what you focus on you create more of
I was talking with a friend the other day and she asked, "How are you holding up?" I was surprised by my answer. I said I was fine, and I realized I actually am fine. I think I am now used to this quarantine thing, which seems to be just in time to begin to get back to a closer-to-normal routine.
As I take mini-steps to go back into the world, donning my mask and keeping my social distance, I go back out as a changed person. I have a feeling we have all changed in one way or the other-- mentally, physically, and/or spiritually. I don't know how we can go through something like this without changing.
I have gone through phases. At first it was disconcerting, staying home all the time and not running here, there and everywhere. My husband did the weekly grocery shopping, and he continued to go to work. I worked from home, getting my website up and running, creating content for an online coaching group I was running, and training clients via FaceTime. I was staying fairly busy during the day, but it was still different. I made time every day to connect with a family member or a friend every day, and I committed to filling my exercise ring on my Apple watch each day. I felt good and strong.
Gradually, though, I began to regress a bit in some of my healthy habits. After going 6 months with no alcohol, I began having 2 glasses of wine nightly. It was amazing how easily I fell right back into the habit. I am no brain expert, but I do know that habits are well-worn pathways in the brain and that they never disappear. You can create new pathways, but it is only with consistent effort that you stay on that path. If you jump off, your brain automatically goes back to that well-worn path.
Two glasses doesn't really sound like a lot, but I could feel the difference in my energy level and mood the next day. My sleep was affected, and my hot flashes returned with a vengeance. (I know there is a correlation between hot flashes and alcohol, but I don't know about causation.) Overall, I just felt less vibrant.
It took a while, and I am not beating myself up for how I handled this time. I just turned a corner and realized that I am happier when I save alcohol for special occasions.
In addition to thinking a lot about alcohol, I have thought a lot about small joys, happiness, and simplicity. I have always preached gratitude and joy hunting, but I got the chance to really live it during these last couple of months. I started taking walks for no other reason than to get outside and think. I created a space in my home to sit as I type and watch out over the neighborhood, noticing and appreciating the dogs and the kids playing. I baked bread weekly. (This recipe is seemingly fail-proof if you are interested, by the way.) I took naps. I connected with friends. I daydreamed, and I watched some good old Netflix. Little Fires Everywhere and Ozark were my secret pleasures. I read in the middle of the day, and cleaned/organized when I felt the need or desire. In general, I allowed myself to slow down. What a revelation!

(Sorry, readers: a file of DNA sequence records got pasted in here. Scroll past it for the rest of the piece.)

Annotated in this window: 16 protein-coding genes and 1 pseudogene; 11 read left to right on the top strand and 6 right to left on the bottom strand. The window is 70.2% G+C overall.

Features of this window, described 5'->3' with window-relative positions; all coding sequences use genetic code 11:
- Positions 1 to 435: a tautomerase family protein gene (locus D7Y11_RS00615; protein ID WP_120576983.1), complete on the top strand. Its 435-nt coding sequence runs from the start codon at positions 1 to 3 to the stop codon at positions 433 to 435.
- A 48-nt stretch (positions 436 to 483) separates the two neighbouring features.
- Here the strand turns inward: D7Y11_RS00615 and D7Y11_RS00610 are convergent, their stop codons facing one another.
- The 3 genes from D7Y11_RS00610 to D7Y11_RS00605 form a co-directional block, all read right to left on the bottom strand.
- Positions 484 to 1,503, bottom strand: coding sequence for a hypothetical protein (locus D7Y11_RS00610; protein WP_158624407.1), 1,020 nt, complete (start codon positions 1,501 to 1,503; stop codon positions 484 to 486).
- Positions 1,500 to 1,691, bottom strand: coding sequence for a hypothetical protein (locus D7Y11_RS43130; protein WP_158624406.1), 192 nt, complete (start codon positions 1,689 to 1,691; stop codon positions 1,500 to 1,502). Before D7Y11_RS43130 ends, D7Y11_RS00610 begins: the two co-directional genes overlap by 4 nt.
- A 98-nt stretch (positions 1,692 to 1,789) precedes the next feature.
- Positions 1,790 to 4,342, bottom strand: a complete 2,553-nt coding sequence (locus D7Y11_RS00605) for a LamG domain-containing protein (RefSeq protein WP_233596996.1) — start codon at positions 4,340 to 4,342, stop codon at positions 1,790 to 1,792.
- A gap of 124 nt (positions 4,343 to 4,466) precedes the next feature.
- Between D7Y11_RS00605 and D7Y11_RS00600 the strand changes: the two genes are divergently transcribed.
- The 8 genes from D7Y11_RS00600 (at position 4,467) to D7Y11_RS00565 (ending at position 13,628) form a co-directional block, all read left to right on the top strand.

I am completely blessed that I had shelter, food, and a support system during this time. I have felt guilty, actually, for growing and embracing this time when there are so many people who have lost their lives, or have lost a loved one, or who are risking their lives to help us get this under control. I have laid low on social media during this time, because anything I thought of seemed trite and silly and inconsequential compared to what was going on in the world.
I have come to understand, though, that we can hold joy and sorrow at the same time. Khalil Gibran wrote a beautiful poem about that very thing. My favorite line: The deeper that sorrow carves into your being, the more joy you can contain. Interesting to think about. Joy and sorrow are two sides of the same coin, which feels like permission to look for joy even in the midst of this mess. I'll take it.
So I head into a new normal, at a slower pace and with a cute mask, changed in a myriad of tiny ways. In what ways have you changed throughout the last few months?
About the Author
Kim is a personal trainer, nutrition coach, and group fitness instructor. She is a mom of two grown kiddos, and a former elementary school teacher. Most days, she can be found training clients, prepping food, thinking about food, or writing about food. She is also obsessed with mindset and habits. She is a 9w1 on the enneagram.